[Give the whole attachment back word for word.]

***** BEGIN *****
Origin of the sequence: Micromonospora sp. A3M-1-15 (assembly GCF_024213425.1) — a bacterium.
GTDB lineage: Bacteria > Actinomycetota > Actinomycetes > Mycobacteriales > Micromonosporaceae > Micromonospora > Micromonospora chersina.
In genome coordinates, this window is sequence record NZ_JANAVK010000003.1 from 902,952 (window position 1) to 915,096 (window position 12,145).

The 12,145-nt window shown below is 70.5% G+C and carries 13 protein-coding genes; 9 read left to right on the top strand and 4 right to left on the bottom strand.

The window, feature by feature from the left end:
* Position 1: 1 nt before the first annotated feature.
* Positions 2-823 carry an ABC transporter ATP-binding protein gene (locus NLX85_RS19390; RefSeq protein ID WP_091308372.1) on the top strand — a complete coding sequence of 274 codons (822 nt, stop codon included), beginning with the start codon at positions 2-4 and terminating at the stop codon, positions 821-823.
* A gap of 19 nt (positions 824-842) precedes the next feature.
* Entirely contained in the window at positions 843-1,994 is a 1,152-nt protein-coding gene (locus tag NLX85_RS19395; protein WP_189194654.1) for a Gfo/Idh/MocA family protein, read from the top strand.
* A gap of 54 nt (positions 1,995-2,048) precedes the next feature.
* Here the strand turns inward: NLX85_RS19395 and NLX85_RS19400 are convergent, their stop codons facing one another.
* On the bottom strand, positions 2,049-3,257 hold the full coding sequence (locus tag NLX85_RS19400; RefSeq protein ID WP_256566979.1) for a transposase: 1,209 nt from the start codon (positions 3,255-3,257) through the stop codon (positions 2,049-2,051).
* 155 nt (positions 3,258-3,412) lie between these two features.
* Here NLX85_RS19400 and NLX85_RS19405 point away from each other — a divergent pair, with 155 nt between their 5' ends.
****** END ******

Origin of the sequence: Micromonospora sp. A3M-1-15 (assembly GCF_024213425.1) — a bacterium.
GTDB lineage: Bacteria > Actinomycetota > Actinomycetes > Mycobacteriales > Micromonosporaceae > Micromonospora > Micromonospora chersina.
In genome coordinates, this window is sequence record NZ_JANAVK010000003.1 from 902,952 (window position 1) to 915,096 (window position 12,145).

The 12,145-nt window shown below is 70.5% G+C and carries 13 protein-coding genes; 9 read left to right on the top strand and 4 right to left on the bottom strand.

The window, feature by feature from the left end:
* Position 1: 1 nt before the first annotated feature.
* Positions 2-823 carry an ABC transporter ATP-binding protein gene (locus NLX85_RS19390; RefSeq protein ID WP_091308372.1) on the top strand — a complete coding sequence of 274 codons (822 nt, stop codon included), beginning with the start codon at positions 2-4 and terminating at the stop codon, positions 821-823.
* A gap of 19 nt (positions 824-842) precedes the next feature.
* Entirely contained in the window at positions 843-1,994 is a 1,152-nt protein-coding gene (locus tag NLX85_RS19395; protein WP_189194654.1) for a Gfo/Idh/MocA family protein, read from the top strand.
* A gap of 54 nt (positions 1,995-2,048) precedes the next feature.
* Here the strand turns inward: NLX85_RS19395 and NLX85_RS19400 are convergent, their stop codons facing one another.
* On the bottom strand, positions 2,049-3,257 hold the full coding sequence (locus tag NLX85_RS19400; RefSeq protein ID WP_256566979.1) for a transposase: 1,209 nt from the start codon (positions 3,255-3,257) through the stop codon (positions 2,049-2,051).
* 155 nt (positions 3,258-3,412) lie between these two features.
* Here NLX85_RS19400 and NLX85_RS19405 point away from each other — a divergent pair, with 155 nt between their 5' ends.